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War Thunder Just Deleted Another Military Manual from Its Forums, for the 12th Time

By Xueyang
Sep. 20, 2023 updated 10:50


Konstantin Govorun, head of PR at War Thunder publisher Gaijin Entertainment, sounds noticeably fed up: "Our moderators quickly nuked the post, deleted the files and banned the user. This is probably the 12th time this happens." This remark was made in response to a query from military news outlet Task & Purpose, following last week's incident where yet another restricted military document surfaced on War Thunder forums. Wikipedia suggests this has happened 10 times, but Govorun leans toward a higher count, hinting at potentially undocumented incidents.

This time, the leaked document was a flight manual for the F-117 Nighthawk. Unlike a 2021 leak that exposed classified data on the UK's Challenger 2 tank, this manual isn't classified. It's worth noting that the F-117 Nighthawk, a U.S. Air Force aircraft introduced in the '80s and retired in 2008, has a publicly accessible flight manual. A similar situation unfolded in August with the leak of a non-classified Eurofighter Typhoon DA7 manual on the same forums.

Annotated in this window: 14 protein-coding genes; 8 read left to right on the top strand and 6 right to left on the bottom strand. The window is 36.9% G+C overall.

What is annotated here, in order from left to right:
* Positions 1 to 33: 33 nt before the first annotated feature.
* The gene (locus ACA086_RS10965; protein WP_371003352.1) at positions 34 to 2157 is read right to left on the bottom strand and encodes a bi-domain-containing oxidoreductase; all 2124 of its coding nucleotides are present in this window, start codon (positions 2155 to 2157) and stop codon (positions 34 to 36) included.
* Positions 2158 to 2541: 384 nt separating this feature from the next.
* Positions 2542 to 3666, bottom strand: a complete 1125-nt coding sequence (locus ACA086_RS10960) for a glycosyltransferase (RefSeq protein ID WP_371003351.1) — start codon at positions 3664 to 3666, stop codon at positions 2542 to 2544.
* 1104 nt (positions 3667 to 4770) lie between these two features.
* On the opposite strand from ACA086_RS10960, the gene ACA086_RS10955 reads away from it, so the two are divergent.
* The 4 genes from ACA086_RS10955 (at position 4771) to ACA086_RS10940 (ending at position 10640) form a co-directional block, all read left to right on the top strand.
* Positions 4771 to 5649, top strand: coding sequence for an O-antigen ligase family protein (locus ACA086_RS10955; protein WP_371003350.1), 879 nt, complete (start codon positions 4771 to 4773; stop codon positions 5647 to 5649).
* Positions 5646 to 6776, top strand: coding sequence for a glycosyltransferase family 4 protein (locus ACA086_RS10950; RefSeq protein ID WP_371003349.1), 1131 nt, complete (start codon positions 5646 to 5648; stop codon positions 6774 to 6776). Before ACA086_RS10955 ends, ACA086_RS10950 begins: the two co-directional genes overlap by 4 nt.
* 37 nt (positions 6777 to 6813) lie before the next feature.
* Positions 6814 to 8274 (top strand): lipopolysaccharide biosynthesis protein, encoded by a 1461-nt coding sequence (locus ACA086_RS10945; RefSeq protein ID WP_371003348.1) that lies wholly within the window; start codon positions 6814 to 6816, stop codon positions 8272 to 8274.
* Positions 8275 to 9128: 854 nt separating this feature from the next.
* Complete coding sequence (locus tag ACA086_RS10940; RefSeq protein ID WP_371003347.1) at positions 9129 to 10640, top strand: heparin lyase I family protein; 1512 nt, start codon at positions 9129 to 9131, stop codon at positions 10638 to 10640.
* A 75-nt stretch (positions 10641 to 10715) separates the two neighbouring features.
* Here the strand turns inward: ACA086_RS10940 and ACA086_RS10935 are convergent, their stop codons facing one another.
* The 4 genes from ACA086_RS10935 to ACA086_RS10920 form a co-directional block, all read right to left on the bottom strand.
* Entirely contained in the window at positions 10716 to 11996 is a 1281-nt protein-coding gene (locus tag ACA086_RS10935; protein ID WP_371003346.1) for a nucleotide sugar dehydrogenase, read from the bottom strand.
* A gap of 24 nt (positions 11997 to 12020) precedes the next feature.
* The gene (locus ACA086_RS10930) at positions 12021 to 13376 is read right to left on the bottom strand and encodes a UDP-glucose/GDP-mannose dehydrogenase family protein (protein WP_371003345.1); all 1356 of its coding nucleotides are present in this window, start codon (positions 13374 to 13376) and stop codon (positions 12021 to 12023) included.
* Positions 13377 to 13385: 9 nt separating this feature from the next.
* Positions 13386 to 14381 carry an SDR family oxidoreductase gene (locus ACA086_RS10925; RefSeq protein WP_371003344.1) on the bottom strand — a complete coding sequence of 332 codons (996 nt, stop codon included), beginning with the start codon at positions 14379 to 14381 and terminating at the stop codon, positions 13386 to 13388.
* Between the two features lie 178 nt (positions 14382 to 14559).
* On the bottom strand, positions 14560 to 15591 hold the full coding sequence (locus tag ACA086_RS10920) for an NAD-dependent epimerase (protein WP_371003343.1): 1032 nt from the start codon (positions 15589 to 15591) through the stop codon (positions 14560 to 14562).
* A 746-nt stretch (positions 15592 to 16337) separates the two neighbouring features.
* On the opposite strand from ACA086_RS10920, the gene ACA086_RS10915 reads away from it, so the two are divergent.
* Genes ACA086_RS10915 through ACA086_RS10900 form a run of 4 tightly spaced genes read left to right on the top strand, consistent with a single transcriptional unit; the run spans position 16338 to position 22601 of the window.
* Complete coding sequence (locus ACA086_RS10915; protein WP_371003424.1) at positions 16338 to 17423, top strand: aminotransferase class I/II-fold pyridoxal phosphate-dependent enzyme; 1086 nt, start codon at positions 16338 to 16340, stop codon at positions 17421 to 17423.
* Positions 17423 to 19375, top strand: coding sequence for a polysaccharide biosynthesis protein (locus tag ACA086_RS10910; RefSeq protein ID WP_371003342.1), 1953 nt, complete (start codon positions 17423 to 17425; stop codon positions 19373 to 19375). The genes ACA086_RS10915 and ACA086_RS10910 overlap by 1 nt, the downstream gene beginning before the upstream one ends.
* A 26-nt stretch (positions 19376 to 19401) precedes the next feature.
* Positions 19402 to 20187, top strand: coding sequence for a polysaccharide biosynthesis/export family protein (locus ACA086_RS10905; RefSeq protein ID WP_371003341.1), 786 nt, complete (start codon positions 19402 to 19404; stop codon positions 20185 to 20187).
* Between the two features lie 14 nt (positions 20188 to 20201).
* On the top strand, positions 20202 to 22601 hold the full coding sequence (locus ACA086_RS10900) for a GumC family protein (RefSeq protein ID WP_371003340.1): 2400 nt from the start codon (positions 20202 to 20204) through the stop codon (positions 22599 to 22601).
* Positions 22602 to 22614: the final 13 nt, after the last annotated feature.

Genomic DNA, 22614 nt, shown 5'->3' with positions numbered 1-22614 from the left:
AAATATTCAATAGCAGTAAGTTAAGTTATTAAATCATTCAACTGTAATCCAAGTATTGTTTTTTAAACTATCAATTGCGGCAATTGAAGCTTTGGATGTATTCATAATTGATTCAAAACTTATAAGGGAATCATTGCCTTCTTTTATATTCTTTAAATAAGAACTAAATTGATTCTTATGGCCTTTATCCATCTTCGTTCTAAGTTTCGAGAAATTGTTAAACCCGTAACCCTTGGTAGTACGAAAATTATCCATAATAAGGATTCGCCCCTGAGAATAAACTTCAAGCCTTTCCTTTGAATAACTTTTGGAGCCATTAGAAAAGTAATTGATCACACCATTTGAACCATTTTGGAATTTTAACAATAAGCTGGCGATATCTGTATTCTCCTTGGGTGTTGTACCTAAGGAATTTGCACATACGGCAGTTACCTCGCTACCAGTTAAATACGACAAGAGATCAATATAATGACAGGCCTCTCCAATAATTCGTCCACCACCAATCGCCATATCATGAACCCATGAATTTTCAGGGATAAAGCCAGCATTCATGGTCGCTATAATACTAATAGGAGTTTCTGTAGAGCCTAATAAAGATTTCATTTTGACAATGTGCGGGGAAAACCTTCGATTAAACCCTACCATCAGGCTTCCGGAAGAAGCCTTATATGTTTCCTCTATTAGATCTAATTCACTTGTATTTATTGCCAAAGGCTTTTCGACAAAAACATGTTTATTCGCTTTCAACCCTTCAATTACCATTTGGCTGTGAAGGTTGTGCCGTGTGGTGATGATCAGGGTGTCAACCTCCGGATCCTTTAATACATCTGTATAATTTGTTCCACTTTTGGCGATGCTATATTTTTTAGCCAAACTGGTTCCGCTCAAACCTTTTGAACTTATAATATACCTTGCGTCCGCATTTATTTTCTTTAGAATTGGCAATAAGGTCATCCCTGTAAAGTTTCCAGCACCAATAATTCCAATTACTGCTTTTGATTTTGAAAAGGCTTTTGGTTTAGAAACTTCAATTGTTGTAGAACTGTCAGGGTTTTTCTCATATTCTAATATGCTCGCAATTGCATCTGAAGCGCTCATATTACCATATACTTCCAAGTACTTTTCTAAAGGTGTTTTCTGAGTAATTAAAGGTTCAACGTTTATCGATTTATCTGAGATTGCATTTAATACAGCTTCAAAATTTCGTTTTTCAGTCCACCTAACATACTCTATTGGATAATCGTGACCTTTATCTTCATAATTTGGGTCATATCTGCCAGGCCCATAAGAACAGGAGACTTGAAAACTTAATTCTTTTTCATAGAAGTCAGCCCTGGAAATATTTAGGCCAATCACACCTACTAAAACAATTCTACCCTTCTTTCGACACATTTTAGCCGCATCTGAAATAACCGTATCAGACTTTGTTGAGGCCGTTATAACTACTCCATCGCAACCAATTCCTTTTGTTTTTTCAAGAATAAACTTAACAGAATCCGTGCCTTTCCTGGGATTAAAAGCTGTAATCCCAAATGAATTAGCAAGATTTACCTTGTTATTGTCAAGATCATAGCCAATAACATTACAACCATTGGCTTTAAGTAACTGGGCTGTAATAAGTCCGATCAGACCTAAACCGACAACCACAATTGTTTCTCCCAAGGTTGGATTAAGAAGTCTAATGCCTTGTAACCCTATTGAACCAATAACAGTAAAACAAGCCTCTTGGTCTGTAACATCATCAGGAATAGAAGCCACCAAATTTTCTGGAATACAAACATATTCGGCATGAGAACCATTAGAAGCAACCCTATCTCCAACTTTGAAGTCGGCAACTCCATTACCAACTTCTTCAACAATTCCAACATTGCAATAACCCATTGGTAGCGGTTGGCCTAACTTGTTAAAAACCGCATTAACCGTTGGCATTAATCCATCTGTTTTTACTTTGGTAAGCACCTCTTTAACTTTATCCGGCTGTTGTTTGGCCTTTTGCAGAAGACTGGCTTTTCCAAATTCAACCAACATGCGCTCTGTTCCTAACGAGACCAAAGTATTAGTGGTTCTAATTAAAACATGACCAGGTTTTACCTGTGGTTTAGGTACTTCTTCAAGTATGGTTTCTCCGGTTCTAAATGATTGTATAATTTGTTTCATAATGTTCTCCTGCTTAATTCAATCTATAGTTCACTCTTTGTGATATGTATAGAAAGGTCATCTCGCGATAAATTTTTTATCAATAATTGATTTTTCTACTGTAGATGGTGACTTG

However, just because these documents aren't classified doesn't mean they should be freely disseminated. Some, like the DA7 manual, can't legally be exported to non-NATO countries. Echoing this sentiment, the U.S. Air Force urged companies to prevent the posting of content that could jeopardize public safety or national security.

It's a fair assumption that any government eager to acquire an F-117 manual could easily Google it. Nonetheless, given past leaks—including classified details of China's ZTZ-99 tank in 2022 and Russian aircraft earlier this year—War Thunder's decision to promptly remove such documents is understandable.

The casual online sharing of sensitive military information has been escalating over the years, and the stakes can be high. Case in point: American airman Jack Teixeira was arrested in April for allegedly leaking classified Ukraine war documents via Discord, which then spread to a Minecraft server and a Russian chat service. Teixeira pleaded not guilty in June.

Source: PC Gamer